FebruaryFrom February 1-28, Carnegie Mellon Media Relations counted more than 2,200 references to the university in worldwide publications. Here is a sample.
DEMO 2011: Charter a private jet with FlyRuby | The New York Times
The service was originally developed by Carnegie Mellon University as part of a project for the Defense Advanced Research Projects Agency (DARPA) that was supposed to help the air force manage its private jets. The service crawls those databases to find empty seats on privately-chartered flights across the country and connects its users with those pilots and charter companies. More than 40 percent of privately-chartered flights end up with empty seats, according to the company. There are other private-flight booking companies, like Blue Star Jets. But none of them have achieved the same visibility that some of the more popular flight search startups - such as Hipmunk or Sidestep - have achieved. That's probably because the whole process typically involves a quote and some kind of conversation rather than a direct transaction. Blue Star Jets, for example, only offers its users a quote as to how much the flight will cost - they can't directly book through the site.
Study reveals plug-in hybrids to drive down CO2 emissions | International Business Times/Green Investing
Plug-in hybrid electric vehicles will reduce CO2 and nitrogen oxide emissions levels - but they are also expected to push up sulphur oxide emissions. According to the team at Carnegie Mellon University the net emissions from the use of plug-in vehicles depends primarily on the efficiency of the entire vehicle fleet, charging strategy, battery pack capacity and driving patterns. They modeled the net emissions in two regional transmission operators under different scenarios for future power generation.
Promoting cross-cultural understanding through food and art | The Christian Science Monitor
Jon Rubin and Dawn Weleski work in this socially engaging genre, a hybridization and outgrowth of conceptual, performance, and public art with firm roots dating back to Dadaism. Artworks of contextual practice alter public space and context, and viewers often become unwitting participants. "I'm interested in how you can engage someone in a work [of art], when they don't even know it's a work," says the easygoing Rubin, who sports glasses and a well-kept goatee. Rubin is an associate professor of art at Carnegie Mellon University in Pittsburgh and has been creating art specifically geared toward engaging the general public for 16 years. In addition to Conflict Kitchen, his projects include The Waffle Shop, an adjacent space that serves waffles and creates an impromptu talk show; Solitary City Walks, where for a 24-hour period participants walk around Denver with a police escort; and a project in development involving homing pigeons.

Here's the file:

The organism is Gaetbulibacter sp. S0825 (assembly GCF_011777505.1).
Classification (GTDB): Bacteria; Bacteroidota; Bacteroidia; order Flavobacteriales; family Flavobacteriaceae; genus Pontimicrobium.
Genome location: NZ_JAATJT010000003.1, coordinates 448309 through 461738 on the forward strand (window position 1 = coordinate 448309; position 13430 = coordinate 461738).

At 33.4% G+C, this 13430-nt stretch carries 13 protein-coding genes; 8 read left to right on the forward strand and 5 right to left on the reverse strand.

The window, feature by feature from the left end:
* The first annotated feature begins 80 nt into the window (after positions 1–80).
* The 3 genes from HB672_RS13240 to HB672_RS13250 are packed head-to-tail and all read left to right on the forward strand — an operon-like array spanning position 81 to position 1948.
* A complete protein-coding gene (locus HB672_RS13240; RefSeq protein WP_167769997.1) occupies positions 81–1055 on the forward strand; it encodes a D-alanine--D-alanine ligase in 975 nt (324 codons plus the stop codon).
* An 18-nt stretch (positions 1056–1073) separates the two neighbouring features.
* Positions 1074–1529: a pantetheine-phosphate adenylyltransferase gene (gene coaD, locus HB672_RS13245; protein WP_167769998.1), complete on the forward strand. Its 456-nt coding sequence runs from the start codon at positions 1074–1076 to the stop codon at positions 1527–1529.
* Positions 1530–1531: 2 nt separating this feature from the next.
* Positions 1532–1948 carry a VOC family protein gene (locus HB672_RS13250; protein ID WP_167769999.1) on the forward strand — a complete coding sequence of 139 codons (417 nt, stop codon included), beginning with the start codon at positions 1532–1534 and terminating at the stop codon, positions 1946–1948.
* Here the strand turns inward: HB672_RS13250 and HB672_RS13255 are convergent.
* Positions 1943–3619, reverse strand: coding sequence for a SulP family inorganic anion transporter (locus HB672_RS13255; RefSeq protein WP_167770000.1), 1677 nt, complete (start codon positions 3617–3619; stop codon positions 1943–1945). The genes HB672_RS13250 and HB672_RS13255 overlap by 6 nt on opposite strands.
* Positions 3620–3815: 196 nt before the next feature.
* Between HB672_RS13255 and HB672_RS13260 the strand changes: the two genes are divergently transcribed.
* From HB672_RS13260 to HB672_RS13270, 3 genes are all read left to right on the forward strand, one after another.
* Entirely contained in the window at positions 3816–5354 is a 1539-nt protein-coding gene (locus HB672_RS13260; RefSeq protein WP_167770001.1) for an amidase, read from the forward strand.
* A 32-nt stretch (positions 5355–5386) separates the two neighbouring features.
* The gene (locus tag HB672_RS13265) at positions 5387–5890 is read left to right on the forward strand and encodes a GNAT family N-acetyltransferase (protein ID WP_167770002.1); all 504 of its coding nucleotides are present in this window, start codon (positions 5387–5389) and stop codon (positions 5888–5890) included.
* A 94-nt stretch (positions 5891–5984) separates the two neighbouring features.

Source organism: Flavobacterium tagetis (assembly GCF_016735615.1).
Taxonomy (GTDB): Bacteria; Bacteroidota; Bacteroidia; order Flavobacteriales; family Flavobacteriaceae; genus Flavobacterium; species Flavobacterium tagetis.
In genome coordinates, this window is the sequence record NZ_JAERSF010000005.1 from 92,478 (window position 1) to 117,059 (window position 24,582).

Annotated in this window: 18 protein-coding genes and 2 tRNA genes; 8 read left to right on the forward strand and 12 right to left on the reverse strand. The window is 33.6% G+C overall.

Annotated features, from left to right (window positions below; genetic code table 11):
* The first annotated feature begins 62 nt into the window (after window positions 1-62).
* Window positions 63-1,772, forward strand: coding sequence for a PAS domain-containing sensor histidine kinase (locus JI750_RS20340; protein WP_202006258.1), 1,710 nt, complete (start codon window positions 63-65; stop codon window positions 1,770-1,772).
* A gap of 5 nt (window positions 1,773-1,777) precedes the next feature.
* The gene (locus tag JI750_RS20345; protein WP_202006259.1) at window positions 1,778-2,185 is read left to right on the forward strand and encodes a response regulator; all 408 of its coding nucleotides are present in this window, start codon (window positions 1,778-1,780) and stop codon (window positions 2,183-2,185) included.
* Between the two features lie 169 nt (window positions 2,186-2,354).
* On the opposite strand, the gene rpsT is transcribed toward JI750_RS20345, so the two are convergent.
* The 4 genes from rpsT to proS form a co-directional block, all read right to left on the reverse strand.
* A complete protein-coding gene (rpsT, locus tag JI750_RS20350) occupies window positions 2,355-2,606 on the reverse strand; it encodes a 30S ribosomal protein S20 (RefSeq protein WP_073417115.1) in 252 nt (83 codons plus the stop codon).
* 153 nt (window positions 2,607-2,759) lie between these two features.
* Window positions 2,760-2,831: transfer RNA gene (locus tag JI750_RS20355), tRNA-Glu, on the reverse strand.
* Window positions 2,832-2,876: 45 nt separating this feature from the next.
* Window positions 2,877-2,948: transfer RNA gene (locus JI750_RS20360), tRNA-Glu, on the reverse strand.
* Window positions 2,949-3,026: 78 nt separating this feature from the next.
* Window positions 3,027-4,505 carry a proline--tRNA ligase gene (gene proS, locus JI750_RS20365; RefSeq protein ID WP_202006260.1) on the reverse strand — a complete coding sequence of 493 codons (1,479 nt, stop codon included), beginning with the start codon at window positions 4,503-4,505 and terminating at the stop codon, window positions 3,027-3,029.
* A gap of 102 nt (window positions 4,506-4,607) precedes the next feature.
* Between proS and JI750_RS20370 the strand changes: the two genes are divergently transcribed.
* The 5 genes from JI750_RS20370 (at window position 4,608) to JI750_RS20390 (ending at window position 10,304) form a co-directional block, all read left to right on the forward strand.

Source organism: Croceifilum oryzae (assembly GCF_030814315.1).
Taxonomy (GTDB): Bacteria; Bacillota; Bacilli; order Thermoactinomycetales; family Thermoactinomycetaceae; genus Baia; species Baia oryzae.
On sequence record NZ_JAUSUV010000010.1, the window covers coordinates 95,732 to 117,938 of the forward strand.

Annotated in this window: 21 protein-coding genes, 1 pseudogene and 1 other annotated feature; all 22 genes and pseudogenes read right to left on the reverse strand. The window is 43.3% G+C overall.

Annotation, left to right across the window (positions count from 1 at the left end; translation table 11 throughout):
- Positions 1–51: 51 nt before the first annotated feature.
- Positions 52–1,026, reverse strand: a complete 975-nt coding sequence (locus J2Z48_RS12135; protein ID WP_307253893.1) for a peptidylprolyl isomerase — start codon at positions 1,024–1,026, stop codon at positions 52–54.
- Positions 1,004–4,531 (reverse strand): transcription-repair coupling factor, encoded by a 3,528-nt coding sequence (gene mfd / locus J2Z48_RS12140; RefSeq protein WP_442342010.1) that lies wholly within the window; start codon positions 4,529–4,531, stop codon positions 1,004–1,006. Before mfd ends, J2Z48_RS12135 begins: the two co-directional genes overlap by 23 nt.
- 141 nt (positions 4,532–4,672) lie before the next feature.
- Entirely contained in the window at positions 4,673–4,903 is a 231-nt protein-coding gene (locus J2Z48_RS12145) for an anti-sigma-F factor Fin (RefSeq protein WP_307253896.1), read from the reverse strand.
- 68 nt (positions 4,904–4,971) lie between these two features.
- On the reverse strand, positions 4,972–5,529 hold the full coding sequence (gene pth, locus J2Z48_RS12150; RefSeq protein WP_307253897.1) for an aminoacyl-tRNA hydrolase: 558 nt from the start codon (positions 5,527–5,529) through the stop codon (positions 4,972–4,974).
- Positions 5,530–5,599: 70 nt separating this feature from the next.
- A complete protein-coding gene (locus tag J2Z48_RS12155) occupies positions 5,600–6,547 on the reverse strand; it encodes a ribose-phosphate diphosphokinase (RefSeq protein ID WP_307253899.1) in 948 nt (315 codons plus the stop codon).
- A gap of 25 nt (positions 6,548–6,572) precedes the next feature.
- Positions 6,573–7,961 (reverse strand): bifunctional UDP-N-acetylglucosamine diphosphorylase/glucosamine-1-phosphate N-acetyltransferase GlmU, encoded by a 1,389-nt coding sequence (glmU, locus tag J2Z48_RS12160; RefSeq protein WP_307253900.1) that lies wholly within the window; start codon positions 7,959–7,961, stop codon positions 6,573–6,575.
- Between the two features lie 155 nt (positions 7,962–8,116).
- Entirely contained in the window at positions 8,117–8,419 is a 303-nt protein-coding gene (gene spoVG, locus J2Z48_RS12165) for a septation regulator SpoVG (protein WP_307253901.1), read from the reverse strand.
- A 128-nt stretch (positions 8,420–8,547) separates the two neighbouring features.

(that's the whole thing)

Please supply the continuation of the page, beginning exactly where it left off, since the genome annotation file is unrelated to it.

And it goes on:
Books in consideration: 'Between a Rock and a Hard Place' | Los Angeles Times Blogs
Reviewer Chuck Thompson wrote, "In recounting the tale that led to his dramatic field surgery, Aaron Ralston proves a gifted writer. ... Those who wondered how anyone could perform such a task will be satisfied by graphic explanations of exactly how he broke, sawed and snipped through bone and muscle." Ralston, who will be the commencement speaker at Carnegie Mellon, his alma mater, in May, may well attend the Oscars. Interestingly, back in 2003, one park ranger who spoke to The Times seemed to foreshadow the goings-on Sunday. Describing Ralston's actions, Glenn Sherrill said, "That's true grit."
Books in consideration: 'Between a Rock and a Hard Place' | Los Angeles Times
Reviewer Chuck Thompson wrote, "In recounting the tale that led to his dramatic field surgery, Ralston proves a gifted writer. ... Those who wondered how anyone could perform such a task will be satisfied by graphic explanations of exactly how he broke, sawed and snipped through bone and muscle." Ralston, who will be the commencement speaker at Carnegie Mellon, his alma mater, in May, may well attend the Oscars. Interestingly, back in 2003, one park ranger who spoke to The Times seemed to foreshadow the goings-on Sunday. Describing Ralston's actions, Glenn Sherrill said, "That's true grit."
Schooling the Jeopardy! Champ: Far from elementary | Science
For 7 years, IBM researchers toiled to build a machine that could understand and answer spoken questions. In 2007, the company invited computer scientists from Carnegie Mellon University (CMU) to two workshops at its research center in Yorktown Heights, New York. For CMU graduate student Nico Schlaefer, the workshops were a turning point. As an undergraduate at the University of Karlsruhe, Germany, and a visiting scholar at CMU in 2005, Schlaefer had built a question-answer system called Ephyra. Impressed, IBM offered Schlaefer a summer internship with the project-the first of three he spent working on Watson. Last week, Schlaefer, now a Ph.D. candidate in computer science at CMU and an IBM Ph.D. Fellow, told Science about the algorithm he contributed to the now-world-famous computer.
Submersible robot manned by zoo visitors helps researchers unravel deep sea mysteries | International Business Times